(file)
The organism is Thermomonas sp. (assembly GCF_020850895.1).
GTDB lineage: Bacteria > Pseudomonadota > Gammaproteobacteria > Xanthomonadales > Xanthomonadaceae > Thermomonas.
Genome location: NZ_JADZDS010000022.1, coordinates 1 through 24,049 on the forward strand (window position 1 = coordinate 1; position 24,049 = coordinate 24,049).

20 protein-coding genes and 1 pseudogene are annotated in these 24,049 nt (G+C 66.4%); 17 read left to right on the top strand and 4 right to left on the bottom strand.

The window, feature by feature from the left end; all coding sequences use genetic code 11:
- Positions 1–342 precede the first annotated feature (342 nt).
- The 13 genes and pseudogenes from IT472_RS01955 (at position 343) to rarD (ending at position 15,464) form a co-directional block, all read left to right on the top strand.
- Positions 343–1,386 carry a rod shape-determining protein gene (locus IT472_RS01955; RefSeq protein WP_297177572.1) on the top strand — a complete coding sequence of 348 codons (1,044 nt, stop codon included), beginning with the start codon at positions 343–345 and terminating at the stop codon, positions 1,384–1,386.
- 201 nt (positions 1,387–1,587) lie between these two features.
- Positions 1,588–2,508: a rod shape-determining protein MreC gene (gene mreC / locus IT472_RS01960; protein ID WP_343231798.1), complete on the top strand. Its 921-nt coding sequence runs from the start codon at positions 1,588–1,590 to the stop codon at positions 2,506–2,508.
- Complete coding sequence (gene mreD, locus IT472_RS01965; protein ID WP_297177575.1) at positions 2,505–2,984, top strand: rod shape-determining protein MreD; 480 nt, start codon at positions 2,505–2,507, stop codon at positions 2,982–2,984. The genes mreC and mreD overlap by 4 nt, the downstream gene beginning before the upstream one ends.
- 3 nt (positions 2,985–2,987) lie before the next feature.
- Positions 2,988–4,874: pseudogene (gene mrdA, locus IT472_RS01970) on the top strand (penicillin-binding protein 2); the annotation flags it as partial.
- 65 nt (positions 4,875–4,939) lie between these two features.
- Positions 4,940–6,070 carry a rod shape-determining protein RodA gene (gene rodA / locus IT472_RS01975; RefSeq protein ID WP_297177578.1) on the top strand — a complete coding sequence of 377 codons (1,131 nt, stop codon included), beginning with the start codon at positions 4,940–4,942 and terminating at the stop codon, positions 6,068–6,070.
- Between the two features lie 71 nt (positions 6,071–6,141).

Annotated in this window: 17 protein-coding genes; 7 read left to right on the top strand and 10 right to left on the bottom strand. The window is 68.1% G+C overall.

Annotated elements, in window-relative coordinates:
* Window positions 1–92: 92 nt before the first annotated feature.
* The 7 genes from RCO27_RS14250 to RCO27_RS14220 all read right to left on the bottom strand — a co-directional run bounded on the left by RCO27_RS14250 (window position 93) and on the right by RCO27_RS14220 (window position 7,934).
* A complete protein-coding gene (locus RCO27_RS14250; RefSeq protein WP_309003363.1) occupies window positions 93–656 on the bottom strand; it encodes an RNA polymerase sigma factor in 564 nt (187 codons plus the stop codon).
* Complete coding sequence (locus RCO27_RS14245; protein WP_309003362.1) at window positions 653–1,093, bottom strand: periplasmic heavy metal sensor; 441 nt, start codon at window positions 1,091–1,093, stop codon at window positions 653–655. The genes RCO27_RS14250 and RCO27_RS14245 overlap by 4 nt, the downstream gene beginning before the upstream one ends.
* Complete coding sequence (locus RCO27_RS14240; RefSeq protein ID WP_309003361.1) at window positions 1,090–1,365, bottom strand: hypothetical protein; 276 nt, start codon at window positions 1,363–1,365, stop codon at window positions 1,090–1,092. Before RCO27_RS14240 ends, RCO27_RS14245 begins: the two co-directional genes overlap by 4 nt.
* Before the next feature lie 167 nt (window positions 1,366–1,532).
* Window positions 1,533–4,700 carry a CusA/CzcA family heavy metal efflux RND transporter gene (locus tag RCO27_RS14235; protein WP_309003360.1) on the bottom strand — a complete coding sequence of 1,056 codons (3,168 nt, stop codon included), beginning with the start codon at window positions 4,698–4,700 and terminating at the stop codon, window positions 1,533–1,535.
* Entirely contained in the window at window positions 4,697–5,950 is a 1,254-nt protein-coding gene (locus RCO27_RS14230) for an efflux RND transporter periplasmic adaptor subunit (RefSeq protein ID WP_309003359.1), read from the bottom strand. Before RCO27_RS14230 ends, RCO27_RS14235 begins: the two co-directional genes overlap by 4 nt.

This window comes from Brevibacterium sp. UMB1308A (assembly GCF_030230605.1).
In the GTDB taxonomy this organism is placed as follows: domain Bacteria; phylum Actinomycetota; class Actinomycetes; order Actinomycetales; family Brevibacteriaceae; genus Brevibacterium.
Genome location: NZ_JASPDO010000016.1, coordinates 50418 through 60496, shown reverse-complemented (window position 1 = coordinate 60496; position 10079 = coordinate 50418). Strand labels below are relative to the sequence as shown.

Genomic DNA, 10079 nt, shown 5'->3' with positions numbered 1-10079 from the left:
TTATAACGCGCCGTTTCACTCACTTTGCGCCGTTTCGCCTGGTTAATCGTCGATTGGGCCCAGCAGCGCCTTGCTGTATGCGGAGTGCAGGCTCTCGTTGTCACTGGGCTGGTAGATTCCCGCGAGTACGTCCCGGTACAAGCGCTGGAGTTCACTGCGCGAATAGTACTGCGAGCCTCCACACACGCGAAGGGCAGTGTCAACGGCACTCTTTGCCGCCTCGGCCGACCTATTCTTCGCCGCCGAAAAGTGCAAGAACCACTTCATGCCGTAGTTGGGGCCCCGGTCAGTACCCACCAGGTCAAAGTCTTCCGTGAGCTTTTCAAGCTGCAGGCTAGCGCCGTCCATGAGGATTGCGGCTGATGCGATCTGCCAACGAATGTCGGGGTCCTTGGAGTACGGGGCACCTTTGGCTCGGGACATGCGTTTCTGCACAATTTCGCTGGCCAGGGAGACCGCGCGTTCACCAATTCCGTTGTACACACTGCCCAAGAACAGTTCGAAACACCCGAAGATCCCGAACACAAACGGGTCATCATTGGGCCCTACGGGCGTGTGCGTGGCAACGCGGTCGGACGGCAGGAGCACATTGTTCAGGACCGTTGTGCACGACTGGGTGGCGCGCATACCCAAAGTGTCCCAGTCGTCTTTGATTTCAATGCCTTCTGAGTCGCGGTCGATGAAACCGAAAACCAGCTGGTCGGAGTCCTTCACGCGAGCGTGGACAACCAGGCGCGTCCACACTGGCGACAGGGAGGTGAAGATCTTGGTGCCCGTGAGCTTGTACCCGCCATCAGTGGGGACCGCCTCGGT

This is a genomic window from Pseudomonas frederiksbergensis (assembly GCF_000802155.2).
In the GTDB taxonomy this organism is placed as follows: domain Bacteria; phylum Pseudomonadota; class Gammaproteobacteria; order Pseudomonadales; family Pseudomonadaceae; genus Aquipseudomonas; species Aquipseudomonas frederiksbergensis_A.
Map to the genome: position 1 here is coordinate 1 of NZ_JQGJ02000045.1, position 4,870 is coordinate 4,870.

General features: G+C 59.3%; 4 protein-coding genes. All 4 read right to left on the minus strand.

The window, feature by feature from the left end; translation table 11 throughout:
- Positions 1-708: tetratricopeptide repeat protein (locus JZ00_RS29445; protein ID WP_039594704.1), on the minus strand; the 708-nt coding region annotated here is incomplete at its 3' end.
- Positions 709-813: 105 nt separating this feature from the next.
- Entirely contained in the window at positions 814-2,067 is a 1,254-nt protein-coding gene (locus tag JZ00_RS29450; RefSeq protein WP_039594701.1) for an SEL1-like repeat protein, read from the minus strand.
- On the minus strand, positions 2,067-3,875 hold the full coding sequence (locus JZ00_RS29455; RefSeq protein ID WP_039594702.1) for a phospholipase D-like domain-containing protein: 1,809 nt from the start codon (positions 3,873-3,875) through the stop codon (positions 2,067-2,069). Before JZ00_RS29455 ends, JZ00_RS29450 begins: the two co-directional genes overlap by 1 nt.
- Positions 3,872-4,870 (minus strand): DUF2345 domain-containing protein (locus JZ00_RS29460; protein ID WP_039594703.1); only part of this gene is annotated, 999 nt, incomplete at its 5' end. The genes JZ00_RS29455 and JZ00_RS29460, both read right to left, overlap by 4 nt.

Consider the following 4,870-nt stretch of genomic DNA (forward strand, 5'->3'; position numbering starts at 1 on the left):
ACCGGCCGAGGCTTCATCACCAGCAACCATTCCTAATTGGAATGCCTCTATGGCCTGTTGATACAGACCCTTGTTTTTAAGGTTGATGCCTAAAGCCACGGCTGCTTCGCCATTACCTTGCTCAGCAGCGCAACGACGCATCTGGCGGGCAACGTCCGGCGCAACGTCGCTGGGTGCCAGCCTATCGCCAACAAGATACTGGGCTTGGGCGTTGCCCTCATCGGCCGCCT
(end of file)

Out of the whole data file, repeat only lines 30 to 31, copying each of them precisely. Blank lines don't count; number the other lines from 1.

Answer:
Genomic DNA, 10079 nt, shown 5'->3' with positions numbered 1-10079 from the left:
TTATAACGCGCCGTTTCACTCACTTTGCGCCGTTTCGCCTGGTTAATCGTCGATTGGGCCCAGCAGCGCCTTGCTGTATGCGGAGTGCAGGCTCTCGTTGTCACTGGGCTGGTAGATTCCCGCGAGTACGTCCCGGTACAAGCGCTGGAGTTCACTGCGCGAATAGTACTGCGAGCCTCCACACACGCGAAGGGCAGTGTCAACGGCACTCTTTGCCGCCTCGGCCGACCTATTCTTCGCCGCCGAAAAGTGCAAGAACCACTTCATGCCGTAGTTGGGGCCCCGGTCAGTACCCACCAGGTCAAAGTCTTCCGTGAGCTTTTCAAGCTGCAGGCTAGCGCCGTCCATGAGGATTGCGGCTGATGCGATCTGCCAACGAATGTCGGGGTCCTTGGAGTACGGGGCACCTTTGGCTCGGGACATGCGTTTCTGCACAATTTCGCTGGCCAGGGAGACCGCGCGTTCACCAATTCCGTTGTACACACTGCCCAAGAACAGTTCGAAACACCCGAAGATCCCGAACACAAACGGGTCATCATTGGGCCCTACGGGCGTGTGCGTGGCAACGCGGTCGGACGGCAGGAGCACATTGTTCAGGACCGTTGTGCACGACTGGGTGGCGCGCATACCCAAAGTGTCCCAGTCGTCTTTGATTTCAATGCCTTCTGAGTCGCGGTCGATGAAACCGAAAACCAGCTGGTCGGAGTCCTTCACGCGAGCGTGGACAACCAGGCGCGTCCACACTGGCGACAGGGAGGTGAAGATCTTGGTGCCCGTGAGCTTGTACCCGCCATCAGTGGGGACCGCCTCGGT